## Table of contents

- Authors
- Summary
- Introduction
- A brief description of owner occupiers’ housing costs
- Comparing the different approaches of measuring owner occupiers’ housing costs
- Different approaches of measuring owner occupiers’ housing costs in an aggregate price index
- Comparing the aggregate prices indices calculated using the different approaches

## 2. Summary

This article explores 3 different approaches that measure owner occupiers’ housing costs (OOH) at 3 different points; that is, the point at which owner occupier housing services are used, acquired or paid for. These approaches are: the rental equivalence approach, the net acquisitions approach and the payments approach.

Each of the approaches can be aggregated with the headline measure of inflation, the Consumer Prices Index (CPI), to create a hybrid aggregate inflation measure which includes OOH as measured by each approach. The difference between the average annual growth rates for these aggregate price indices is 0.2 percentage points over the period between 2006 and 2015.

The average annual growth rate over the period between 2012 and 2015 varies by 0.1 percentage points. This period is less affected by the economic downturn.

Back to table of contents## 3. Introduction

This article is part of a series which aim to provide more information about the different approaches to measuring owner occupiers’ housing costs (OOH) to aid your understanding of the differences in concept and underlying methodology. In particular, this article presents a hybrid aggregate inflation measure which incorporates OOH as measured by each approach alongside the headline measure of inflation, the Consumer Prices Index (CPI). This allows us to compare the different approaches with the Consumer Prices Index including owner occupiers’ housing costs (CPIH), which will be our headline measure of inflation from March 2017 (please see the National Statistician’s statement for more information). The CPIH uses the rental equivalence approach – OOH(RE) – to calculate OOH.

For a more general discussion of the different approaches, please see the latest Understanding the different approaches of measuring owner occupiers’ housing costs (OOH). These articles will be published on a quarterly basis to evaluate the performance of the different measures over time, in prevailing economic conditions. Users should note that the payments approach and net acquisitions are both experimental indices and therefore we would caution against any use other than for research purposes. We are continuing to work on identifying possible improvements to the current methodology and data sources. Any changes to the indices will be highlighted in the future quarterly releases.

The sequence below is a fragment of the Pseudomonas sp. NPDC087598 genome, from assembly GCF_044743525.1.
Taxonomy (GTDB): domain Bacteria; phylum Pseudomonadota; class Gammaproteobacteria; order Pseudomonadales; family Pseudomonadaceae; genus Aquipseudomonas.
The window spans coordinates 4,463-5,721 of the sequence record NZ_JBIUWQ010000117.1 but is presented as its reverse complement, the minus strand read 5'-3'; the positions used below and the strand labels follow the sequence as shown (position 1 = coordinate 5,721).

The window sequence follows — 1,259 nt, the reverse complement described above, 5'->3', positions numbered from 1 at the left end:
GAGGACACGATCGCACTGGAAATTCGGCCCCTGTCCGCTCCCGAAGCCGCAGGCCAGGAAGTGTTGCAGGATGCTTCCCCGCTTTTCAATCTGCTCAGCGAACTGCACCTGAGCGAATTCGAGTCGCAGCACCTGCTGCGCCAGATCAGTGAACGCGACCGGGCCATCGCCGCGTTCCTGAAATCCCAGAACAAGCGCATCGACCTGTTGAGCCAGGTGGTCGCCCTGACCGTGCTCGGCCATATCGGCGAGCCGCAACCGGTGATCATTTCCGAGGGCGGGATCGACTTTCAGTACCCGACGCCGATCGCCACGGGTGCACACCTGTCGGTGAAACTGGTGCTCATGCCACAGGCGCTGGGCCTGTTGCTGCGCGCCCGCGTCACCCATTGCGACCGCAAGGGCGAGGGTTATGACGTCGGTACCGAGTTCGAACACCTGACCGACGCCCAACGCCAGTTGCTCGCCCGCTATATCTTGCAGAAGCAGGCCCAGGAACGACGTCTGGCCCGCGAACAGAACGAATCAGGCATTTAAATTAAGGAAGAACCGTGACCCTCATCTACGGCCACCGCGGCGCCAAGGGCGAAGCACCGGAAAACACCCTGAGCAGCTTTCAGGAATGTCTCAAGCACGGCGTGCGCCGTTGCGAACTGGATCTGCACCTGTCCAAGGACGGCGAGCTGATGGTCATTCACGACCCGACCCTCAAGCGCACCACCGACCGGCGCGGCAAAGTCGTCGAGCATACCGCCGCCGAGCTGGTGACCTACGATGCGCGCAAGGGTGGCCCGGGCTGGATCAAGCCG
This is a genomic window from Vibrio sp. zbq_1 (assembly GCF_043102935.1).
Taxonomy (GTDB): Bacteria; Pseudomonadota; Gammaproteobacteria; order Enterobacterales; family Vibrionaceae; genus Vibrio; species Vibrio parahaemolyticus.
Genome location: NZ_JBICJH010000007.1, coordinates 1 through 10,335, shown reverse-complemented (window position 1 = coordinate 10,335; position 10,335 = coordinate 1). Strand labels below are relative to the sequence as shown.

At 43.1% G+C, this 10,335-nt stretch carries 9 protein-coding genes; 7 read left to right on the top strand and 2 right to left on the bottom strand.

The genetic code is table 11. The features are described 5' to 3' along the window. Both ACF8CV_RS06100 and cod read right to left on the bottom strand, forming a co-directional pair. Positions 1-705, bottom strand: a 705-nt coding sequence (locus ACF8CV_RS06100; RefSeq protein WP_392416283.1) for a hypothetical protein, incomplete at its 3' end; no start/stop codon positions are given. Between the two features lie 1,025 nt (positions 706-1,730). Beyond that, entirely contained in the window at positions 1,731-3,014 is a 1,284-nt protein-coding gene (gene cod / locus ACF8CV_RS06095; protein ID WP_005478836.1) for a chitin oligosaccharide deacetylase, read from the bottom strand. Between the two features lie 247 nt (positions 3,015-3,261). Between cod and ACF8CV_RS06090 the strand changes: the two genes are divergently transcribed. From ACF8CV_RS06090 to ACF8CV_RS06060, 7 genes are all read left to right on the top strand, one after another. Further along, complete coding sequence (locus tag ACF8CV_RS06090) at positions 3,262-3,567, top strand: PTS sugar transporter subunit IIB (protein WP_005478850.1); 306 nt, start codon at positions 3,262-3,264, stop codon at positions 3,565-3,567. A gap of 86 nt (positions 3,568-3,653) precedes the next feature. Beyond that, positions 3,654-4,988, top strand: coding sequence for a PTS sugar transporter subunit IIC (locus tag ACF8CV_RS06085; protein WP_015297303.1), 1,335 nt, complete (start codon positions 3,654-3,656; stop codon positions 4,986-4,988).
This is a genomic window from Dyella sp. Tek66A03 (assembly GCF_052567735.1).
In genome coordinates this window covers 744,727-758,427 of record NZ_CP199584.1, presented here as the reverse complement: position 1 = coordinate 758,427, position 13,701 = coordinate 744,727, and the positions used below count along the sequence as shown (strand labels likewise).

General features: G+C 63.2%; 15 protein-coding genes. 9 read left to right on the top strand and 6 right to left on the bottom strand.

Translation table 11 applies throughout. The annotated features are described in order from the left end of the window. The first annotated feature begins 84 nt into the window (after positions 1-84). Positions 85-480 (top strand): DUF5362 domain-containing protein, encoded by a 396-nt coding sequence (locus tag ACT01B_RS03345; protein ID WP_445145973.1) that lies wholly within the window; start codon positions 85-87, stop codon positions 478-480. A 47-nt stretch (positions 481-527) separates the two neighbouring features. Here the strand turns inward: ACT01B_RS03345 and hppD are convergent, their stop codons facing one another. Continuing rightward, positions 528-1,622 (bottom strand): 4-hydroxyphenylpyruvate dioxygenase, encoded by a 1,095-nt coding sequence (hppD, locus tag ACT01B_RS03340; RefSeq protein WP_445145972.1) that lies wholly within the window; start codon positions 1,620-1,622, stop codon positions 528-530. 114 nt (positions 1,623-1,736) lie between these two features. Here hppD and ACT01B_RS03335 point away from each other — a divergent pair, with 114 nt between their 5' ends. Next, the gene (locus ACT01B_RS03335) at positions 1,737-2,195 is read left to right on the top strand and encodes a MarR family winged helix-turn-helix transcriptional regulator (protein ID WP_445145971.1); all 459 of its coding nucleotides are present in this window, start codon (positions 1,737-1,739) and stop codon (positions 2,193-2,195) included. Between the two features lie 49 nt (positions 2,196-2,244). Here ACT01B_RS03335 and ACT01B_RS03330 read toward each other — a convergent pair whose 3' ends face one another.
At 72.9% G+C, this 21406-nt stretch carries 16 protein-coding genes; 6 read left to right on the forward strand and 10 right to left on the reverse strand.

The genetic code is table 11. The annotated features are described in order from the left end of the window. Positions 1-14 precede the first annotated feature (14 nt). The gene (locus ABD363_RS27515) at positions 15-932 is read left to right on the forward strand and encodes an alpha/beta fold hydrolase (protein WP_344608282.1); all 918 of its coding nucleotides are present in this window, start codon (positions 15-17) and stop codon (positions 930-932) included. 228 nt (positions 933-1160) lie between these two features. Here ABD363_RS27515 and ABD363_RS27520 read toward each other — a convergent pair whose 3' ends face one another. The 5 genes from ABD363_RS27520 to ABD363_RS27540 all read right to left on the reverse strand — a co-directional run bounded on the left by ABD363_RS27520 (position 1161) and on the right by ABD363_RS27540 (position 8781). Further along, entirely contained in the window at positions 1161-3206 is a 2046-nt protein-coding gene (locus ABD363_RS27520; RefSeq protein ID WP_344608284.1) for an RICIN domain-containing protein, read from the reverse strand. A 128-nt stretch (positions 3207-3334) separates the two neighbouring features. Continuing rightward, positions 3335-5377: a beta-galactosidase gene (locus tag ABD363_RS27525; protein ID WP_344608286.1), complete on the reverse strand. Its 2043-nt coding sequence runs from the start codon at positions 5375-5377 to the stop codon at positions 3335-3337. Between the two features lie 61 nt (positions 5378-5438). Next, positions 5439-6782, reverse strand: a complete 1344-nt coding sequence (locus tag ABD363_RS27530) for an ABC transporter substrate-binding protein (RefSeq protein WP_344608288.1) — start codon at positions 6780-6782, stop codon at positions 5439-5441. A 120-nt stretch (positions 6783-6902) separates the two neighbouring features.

Back to table of contents## 4. A brief description of owner occupiers’ housing costs

The Consumer Prices Index including owner occupiers’ housing costs (CPIH) is currently identical to the UK’s headline measure of consumer price inflation, the Consumer Prices Index (CPI), with the additional inclusion of a measure of owner occupiers’ housing costs (OOH). From March 2017, CPIH will also include a measure of Council Tax in the index (please see the National Statistician’s statement for more information). OOH are the costs of housing services associated with owning, maintaining and living in one’s own home. This is distinct from the cost of purchasing a house, which is partly an accumulation of wealth and partly for housing services.

There is not a single defined measure of OOH because it can be calculated differently depending on what the target is. In particular, should OOH be measured at the point of acquisition of the housing service (for example, the net acquisitions approach), the point of use (for example, the rental equivalence approach), or the point at which it is paid for (for example, the payments approach)? Each of these 3 approaches has its own specific methodological strengths and weaknesses, and is measured using different methods.

Back to table of contents## 5. Comparing the different approaches of measuring owner occupiers’ housing costs

Although each of the methods discussed in Section 4 measure different aspects of OOH and are therefore not comparable, it is still useful to look at the 3 measures together to see how they differ over time. Figure 1 presents the rental equivalence approach – OOH(RE), the net acquisitions approach – OOH(NA), and the payments approach – OOH(Payments), indexed to 2005 = 100. This analysis is also presented in the most recent quarterly article. It suggests that since 2005, OOH(NA) has shown the strongest growth over the period. OOH(Payments) saw strong growth prior to the economic downturn due to price increases in mortgage interest payments. Of the 3 measures, it has also seen the largest fall since the economic downturn, again driven by the falling price of mortgage interest payments, and has still not recovered its pre-downturn peak.